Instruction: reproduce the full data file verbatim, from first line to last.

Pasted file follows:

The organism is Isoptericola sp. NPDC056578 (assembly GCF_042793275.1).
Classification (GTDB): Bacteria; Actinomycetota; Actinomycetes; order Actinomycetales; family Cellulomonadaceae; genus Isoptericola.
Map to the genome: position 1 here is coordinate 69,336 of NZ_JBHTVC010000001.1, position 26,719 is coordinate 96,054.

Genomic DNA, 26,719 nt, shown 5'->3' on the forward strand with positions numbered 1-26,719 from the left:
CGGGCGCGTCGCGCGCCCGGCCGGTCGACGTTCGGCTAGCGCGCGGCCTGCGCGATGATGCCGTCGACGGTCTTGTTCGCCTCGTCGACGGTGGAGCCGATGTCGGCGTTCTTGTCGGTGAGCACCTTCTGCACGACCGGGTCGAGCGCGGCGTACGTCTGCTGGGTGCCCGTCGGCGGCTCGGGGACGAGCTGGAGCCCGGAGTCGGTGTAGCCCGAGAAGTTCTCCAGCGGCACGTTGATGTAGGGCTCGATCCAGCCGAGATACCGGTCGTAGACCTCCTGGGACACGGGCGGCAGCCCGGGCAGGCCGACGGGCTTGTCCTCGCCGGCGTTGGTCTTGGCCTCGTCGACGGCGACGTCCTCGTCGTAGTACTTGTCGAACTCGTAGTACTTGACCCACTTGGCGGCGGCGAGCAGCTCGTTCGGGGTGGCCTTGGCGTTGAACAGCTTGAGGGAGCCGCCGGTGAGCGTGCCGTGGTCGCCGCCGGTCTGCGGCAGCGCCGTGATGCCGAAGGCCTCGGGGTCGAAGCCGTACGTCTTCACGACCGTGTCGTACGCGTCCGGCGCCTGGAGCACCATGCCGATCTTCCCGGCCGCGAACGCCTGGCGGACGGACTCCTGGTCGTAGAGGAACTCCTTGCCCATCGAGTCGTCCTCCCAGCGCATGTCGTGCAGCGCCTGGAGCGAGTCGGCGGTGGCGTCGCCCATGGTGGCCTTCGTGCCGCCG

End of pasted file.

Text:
The organism is Isoptericola sp. NPDC056578 (assembly GCF_042793275.1).
Classification (GTDB): Bacteria; Actinomycetota; Actinomycetes; order Actinomycetales; family Cellulomonadaceae; genus Isoptericola.
Map to the genome: position 1 here is coordinate 69,336 of NZ_JBHTVC010000001.1, position 26,719 is coordinate 96,054.

Genomic DNA, 26,719 nt, shown 5'->3' on the forward strand with positions numbered 1-26,719 from the left:
CGGGCGCGTCGCGCGCCCGGCCGGTCGACGTTCGGCTAGCGCGCGGCCTGCGCGATGATGCCGTCGACGGTCTTGTTCGCCTCGTCGACGGTGGAGCCGATGTCGGCGTTCTTGTCGGTGAGCACCTTCTGCACGACCGGGTCGAGCGCGGCGTACGTCTGCTGGGTGCCCGTCGGCGGCTCGGGGACGAGCTGGAGCCCGGAGTCGGTGTAGCCCGAGAAGTTCTCCAGCGGCACGTTGATGTAGGGCTCGATCCAGCCGAGATACCGGTCGTAGACCTCCTGGGACACGGGCGGCAGCCCGGGCAGGCCGACGGGCTTGTCCTCGCCGGCGTTGGTCTTGGCCTCGTCGACGGCGACGTCCTCGTCGTAGTACTTGTCGAACTCGTAGTACTTGACCCACTTGGCGGCGGCGAGCAGCTCGTTCGGGGTGGCCTTGGCGTTGAACAGCTTGAGGGAGCCGCCGGTGAGCGTGCCGTGGTCGCCGCCGGTCTGCGGCAGCGCCGTGATGCCGAAGGCCTCGGGGTCGAAGCCGTACGTCTTCACGACCGTGTCGTACGCGTCCGGCGCCTGGAGCACCATGCCGATCTTCCCGGCCGCGAACGCCTGGCGGACGGACTCCTGGTCGTAGAGGAACTCCTTGCCCATCGAGTCGTCCTCCCAGCGCATGTCGTGCAGCGCCTGGAGCGAGTCGGCGGTGGCGTCGCCCATGGTGGCCTTCGTGCCGCCG